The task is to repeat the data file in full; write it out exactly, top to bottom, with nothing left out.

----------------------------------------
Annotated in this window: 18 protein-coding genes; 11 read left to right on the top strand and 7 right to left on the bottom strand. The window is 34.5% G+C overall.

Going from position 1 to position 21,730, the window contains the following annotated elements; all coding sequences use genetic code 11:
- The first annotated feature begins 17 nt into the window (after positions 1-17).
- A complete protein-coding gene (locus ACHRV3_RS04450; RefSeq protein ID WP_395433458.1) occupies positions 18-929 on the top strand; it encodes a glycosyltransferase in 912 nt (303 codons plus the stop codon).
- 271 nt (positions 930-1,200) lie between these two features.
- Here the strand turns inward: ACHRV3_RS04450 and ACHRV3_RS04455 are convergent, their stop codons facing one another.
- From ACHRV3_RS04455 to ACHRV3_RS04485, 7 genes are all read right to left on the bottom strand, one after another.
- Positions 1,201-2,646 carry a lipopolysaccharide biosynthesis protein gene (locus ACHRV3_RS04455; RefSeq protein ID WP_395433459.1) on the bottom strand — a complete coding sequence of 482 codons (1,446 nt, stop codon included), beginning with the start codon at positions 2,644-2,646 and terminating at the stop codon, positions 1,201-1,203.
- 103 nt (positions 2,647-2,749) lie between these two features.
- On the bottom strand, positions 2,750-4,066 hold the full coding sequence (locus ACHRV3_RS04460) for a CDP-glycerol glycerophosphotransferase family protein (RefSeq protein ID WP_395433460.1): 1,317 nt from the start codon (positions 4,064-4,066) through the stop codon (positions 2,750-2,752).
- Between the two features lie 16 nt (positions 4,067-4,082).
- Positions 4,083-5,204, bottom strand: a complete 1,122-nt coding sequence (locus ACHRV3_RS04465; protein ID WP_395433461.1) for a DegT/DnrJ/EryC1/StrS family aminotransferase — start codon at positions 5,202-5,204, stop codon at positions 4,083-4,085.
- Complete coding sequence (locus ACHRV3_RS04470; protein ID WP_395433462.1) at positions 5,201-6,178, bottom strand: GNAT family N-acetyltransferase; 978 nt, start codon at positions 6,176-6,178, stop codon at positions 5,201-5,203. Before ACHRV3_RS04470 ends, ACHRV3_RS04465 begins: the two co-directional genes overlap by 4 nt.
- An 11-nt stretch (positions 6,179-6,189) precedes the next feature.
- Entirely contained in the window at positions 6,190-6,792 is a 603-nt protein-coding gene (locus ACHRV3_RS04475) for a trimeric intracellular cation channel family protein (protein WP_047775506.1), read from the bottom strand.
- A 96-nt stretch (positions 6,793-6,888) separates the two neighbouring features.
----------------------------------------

Annotated in this window: 18 protein-coding genes; 11 read left to right on the top strand and 7 right to left on the bottom strand. The window is 34.5% G+C overall.

Going from position 1 to position 21,730, the window contains the following annotated elements; all coding sequences use genetic code 11:
- The first annotated feature begins 17 nt into the window (after positions 1-17).
- A complete protein-coding gene (locus ACHRV3_RS04450; RefSeq protein ID WP_395433458.1) occupies positions 18-929 on the top strand; it encodes a glycosyltransferase in 912 nt (303 codons plus the stop codon).
- 271 nt (positions 930-1,200) lie between these two features.
- Here the strand turns inward: ACHRV3_RS04450 and ACHRV3_RS04455 are convergent, their stop codons facing one another.
- From ACHRV3_RS04455 to ACHRV3_RS04485, 7 genes are all read right to left on the bottom strand, one after another.
- Positions 1,201-2,646 carry a lipopolysaccharide biosynthesis protein gene (locus ACHRV3_RS04455; RefSeq protein ID WP_395433459.1) on the bottom strand — a complete coding sequence of 482 codons (1,446 nt, stop codon included), beginning with the start codon at positions 2,644-2,646 and terminating at the stop codon, positions 1,201-1,203.
- 103 nt (positions 2,647-2,749) lie between these two features.
- On the bottom strand, positions 2,750-4,066 hold the full coding sequence (locus ACHRV3_RS04460) for a CDP-glycerol glycerophosphotransferase family protein (RefSeq protein ID WP_395433460.1): 1,317 nt from the start codon (positions 4,064-4,066) through the stop codon (positions 2,750-2,752).
- Between the two features lie 16 nt (positions 4,067-4,082).
- Positions 4,083-5,204, bottom strand: a complete 1,122-nt coding sequence (locus ACHRV3_RS04465; protein ID WP_395433461.1) for a DegT/DnrJ/EryC1/StrS family aminotransferase — start codon at positions 5,202-5,204, stop codon at positions 4,083-4,085.
- Complete coding sequence (locus ACHRV3_RS04470; protein ID WP_395433462.1) at positions 5,201-6,178, bottom strand: GNAT family N-acetyltransferase; 978 nt, start codon at positions 6,176-6,178, stop codon at positions 5,201-5,203. Before ACHRV3_RS04470 ends, ACHRV3_RS04465 begins: the two co-directional genes overlap by 4 nt.
- An 11-nt stretch (positions 6,179-6,189) precedes the next feature.
- Entirely contained in the window at positions 6,190-6,792 is a 603-nt protein-coding gene (locus ACHRV3_RS04475) for a trimeric intracellular cation channel family protein (protein WP_047775506.1), read from the bottom strand.
- A 96-nt stretch (positions 6,793-6,888) separates the two neighbouring features.